PIERRE, S.D. (AP) — South Dakota should conduct a study aimed at helping settle the fight between supporters and opponents of the Common Core standards now being used for math and English in the state's school districts, a legislative committee decided Tuesday.
The measure's main sponsor, Sen. Ernie Otten, R-Tea, said a study was needed to provide data that could be used to determine whether the new standards — used in nearly all states — are better than the state rules they replaced.
Supporters contend the new standards will improve education by setting more rigorous requirements. Opponents argue the Common Core standards take away local control from school districts and could hurt student achievement by encouraging confusing curriculum in schools.
"The opposing views on this are so far apart, no common ground can be found," Otten said, adding that he became involved as the public debate intensified in the past six months.
"I can't reconcile those two positions," Otten said. "We have to find our way through this mess."
However, opponents of the measure said the proposed study panel likely would be packed with Common Core supporters because many of the panel members would be appointed by Gov. Dennis Daugaard, a backer of the new standards.
The Senate Education Committee voted 5-2 to send the measure to the full Senate for further debate.
The bill would create a 23-member panel that would include legislators, school teachers and administrators, parents and others. The committee would compare Common Core standards and associated tests with the standards and tests previously used for math and English in South Dakota. It would report its findings to the Legislature by Dec. 1, 2015.
South Dakota school districts this year began implementing the Common Core standards, which were developed in an initiative started by the governors and chief education officers of 45 states. The standards establish what students should know in math and science at each grade level.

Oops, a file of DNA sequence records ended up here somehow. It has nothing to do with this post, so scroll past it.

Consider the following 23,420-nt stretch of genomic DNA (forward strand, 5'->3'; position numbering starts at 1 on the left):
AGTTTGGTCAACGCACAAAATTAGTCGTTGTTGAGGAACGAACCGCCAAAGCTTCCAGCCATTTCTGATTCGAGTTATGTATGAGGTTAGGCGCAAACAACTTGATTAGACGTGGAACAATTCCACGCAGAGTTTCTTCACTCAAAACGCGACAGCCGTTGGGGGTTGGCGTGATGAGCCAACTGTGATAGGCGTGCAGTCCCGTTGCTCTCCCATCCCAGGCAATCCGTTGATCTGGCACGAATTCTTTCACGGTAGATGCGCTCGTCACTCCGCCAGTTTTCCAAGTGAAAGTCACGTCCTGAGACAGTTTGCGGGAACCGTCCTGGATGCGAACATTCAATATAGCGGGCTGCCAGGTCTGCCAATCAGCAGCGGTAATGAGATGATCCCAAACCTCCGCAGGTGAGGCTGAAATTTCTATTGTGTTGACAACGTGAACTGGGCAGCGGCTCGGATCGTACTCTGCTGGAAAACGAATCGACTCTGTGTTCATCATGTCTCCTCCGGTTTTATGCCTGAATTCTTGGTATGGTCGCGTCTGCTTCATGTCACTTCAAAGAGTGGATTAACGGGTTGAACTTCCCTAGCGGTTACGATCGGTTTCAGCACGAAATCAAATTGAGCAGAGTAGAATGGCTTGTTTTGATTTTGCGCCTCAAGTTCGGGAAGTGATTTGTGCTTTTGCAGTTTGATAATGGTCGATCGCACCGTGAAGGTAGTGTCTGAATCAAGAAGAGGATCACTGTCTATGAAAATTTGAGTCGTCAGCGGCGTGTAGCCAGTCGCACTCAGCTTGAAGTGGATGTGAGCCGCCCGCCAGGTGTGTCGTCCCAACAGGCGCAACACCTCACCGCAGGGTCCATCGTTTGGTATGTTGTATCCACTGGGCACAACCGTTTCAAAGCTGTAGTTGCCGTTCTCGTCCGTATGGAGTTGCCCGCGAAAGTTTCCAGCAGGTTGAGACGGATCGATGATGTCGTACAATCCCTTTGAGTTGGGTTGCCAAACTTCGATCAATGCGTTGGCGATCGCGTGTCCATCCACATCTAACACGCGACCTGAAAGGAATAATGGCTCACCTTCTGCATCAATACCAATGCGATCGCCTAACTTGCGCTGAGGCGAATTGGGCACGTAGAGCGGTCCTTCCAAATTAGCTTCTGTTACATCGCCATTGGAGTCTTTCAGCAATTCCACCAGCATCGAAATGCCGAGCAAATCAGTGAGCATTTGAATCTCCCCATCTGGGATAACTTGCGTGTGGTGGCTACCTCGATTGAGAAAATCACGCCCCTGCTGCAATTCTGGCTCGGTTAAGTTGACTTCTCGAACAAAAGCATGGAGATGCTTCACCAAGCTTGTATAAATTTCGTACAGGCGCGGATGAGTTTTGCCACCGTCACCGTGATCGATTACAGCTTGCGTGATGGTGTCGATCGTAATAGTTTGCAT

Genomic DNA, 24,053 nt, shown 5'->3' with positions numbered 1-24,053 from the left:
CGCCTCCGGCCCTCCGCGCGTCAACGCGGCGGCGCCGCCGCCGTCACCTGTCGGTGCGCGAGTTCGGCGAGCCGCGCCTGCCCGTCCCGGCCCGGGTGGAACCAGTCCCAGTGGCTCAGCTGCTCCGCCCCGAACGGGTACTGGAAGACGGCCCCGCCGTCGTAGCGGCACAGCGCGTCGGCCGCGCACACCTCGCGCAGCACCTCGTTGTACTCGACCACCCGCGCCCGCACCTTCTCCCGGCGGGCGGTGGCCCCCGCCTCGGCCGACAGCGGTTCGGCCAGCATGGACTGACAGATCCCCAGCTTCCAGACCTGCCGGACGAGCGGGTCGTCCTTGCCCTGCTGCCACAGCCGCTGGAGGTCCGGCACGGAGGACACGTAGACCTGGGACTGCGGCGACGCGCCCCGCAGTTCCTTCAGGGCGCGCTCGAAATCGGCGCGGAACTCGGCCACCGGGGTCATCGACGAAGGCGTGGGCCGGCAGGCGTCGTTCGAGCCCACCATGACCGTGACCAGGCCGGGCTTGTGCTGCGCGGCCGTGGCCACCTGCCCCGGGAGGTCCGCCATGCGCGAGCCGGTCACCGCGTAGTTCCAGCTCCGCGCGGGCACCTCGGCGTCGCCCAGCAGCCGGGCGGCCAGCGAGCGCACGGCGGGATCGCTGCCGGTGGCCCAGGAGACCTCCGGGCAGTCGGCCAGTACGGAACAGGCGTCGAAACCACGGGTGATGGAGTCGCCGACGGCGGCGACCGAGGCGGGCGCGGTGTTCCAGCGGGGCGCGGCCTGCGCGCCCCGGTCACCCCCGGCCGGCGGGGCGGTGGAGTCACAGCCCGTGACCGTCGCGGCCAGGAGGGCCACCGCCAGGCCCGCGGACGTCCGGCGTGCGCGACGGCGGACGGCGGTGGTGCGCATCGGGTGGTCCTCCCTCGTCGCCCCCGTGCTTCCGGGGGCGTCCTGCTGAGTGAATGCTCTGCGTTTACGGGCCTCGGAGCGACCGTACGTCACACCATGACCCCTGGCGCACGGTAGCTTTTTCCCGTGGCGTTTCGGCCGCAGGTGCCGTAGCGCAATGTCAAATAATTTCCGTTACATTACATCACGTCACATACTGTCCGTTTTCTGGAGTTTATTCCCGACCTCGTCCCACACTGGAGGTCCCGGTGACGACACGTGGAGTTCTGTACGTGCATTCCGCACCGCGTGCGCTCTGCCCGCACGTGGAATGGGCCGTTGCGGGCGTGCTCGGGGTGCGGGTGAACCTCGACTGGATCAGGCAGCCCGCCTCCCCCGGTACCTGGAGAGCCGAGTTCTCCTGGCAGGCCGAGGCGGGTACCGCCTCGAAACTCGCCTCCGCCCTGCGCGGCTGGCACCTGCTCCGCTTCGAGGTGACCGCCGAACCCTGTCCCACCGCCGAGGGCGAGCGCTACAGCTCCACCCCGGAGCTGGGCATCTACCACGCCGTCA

Otten said South Dakota's education system needs to be improved because about 20 percent of students entering college have to take remedial math and English classes. He said his proposed study would provide data to help determine what standards should be used to improve student achievement.
Mark Chase, president of the South Dakota Family Policy Council, said he is worried a majority of the study panel members would be supporters of Common Core. The study also would focus on the standards, but he said much of the problem is the flawed curriculum being used to teach to those standards.
Otten said he believes a fair and impartial study panel can be appointed.
Sen. Blake Curd, R-Sioux Falls, said the proposed study is flawed because it would compare Common Core standards with prior standards that did not lead to adequate student achievement. If the study finds Common Core standards should be scrapped, the state would have nothing to replace them, he said.
But Sen. Bruce Rampelberg, R-Rapid City, said standards need to be studied. Even though South Dakota students score slightly above the national average on college entrance tests, those scores have remained about the same for a decade, he said.
Lawmakers also will consider bills that would require additional hearings by the state Board of Education before Common Core standards in other subjects could be adopted and limit the distribution of information about individual students.